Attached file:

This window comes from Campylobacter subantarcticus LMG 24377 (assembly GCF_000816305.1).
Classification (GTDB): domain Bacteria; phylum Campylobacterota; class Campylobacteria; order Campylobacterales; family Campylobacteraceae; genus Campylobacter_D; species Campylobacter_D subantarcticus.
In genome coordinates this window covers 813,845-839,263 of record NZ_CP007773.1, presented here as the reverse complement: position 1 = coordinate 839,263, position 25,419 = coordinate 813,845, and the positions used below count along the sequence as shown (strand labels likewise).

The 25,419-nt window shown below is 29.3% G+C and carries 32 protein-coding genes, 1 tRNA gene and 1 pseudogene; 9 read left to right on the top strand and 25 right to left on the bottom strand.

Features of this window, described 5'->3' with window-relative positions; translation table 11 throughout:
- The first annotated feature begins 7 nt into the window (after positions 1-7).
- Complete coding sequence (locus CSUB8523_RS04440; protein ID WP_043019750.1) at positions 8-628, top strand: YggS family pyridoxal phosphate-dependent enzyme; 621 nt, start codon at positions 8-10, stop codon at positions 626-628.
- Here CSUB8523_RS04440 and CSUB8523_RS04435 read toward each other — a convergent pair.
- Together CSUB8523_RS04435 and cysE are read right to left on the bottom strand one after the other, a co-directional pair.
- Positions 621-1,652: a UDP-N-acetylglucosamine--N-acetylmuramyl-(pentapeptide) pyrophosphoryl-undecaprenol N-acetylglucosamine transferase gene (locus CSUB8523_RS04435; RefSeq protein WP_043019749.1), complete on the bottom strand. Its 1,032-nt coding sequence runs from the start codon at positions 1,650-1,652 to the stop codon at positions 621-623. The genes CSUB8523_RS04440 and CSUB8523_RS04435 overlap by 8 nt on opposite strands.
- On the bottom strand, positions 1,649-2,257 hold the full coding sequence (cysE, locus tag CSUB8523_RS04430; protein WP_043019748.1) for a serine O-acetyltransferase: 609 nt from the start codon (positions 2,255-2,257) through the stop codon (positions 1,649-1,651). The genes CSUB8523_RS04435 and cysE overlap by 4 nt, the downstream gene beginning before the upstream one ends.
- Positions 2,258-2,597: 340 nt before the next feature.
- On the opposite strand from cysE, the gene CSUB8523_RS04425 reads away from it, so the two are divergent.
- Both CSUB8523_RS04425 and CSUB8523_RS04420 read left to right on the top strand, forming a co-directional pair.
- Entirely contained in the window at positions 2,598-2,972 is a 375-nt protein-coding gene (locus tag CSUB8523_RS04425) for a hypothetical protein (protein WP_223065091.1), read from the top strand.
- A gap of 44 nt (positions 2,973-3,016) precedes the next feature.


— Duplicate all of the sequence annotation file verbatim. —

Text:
This window comes from Campylobacter subantarcticus LMG 24377 (assembly GCF_000816305.1).
Classification (GTDB): domain Bacteria; phylum Campylobacterota; class Campylobacteria; order Campylobacterales; family Campylobacteraceae; genus Campylobacter_D; species Campylobacter_D subantarcticus.
In genome coordinates this window covers 813,845-839,263 of record NZ_CP007773.1, presented here as the reverse complement: position 1 = coordinate 839,263, position 25,419 = coordinate 813,845, and the positions used below count along the sequence as shown (strand labels likewise).

The 25,419-nt window shown below is 29.3% G+C and carries 32 protein-coding genes, 1 tRNA gene and 1 pseudogene; 9 read left to right on the top strand and 25 right to left on the bottom strand.

Features of this window, described 5'->3' with window-relative positions; translation table 11 throughout:
- The first annotated feature begins 7 nt into the window (after positions 1-7).
- Complete coding sequence (locus CSUB8523_RS04440; protein ID WP_043019750.1) at positions 8-628, top strand: YggS family pyridoxal phosphate-dependent enzyme; 621 nt, start codon at positions 8-10, stop codon at positions 626-628.
- Here CSUB8523_RS04440 and CSUB8523_RS04435 read toward each other — a convergent pair.
- Together CSUB8523_RS04435 and cysE are read right to left on the bottom strand one after the other, a co-directional pair.
- Positions 621-1,652: a UDP-N-acetylglucosamine--N-acetylmuramyl-(pentapeptide) pyrophosphoryl-undecaprenol N-acetylglucosamine transferase gene (locus CSUB8523_RS04435; RefSeq protein WP_043019749.1), complete on the bottom strand. Its 1,032-nt coding sequence runs from the start codon at positions 1,650-1,652 to the stop codon at positions 621-623. The genes CSUB8523_RS04440 and CSUB8523_RS04435 overlap by 8 nt on opposite strands.
- On the bottom strand, positions 1,649-2,257 hold the full coding sequence (cysE, locus tag CSUB8523_RS04430; protein WP_043019748.1) for a serine O-acetyltransferase: 609 nt from the start codon (positions 2,255-2,257) through the stop codon (positions 1,649-1,651). The genes CSUB8523_RS04435 and cysE overlap by 4 nt, the downstream gene beginning before the upstream one ends.
- Positions 2,258-2,597: 340 nt before the next feature.
- On the opposite strand from cysE, the gene CSUB8523_RS04425 reads away from it, so the two are divergent.
- Both CSUB8523_RS04425 and CSUB8523_RS04420 read left to right on the top strand, forming a co-directional pair.
- Entirely contained in the window at positions 2,598-2,972 is a 375-nt protein-coding gene (locus tag CSUB8523_RS04425) for a hypothetical protein (protein WP_223065091.1), read from the top strand.
- A gap of 44 nt (positions 2,973-3,016) precedes the next feature.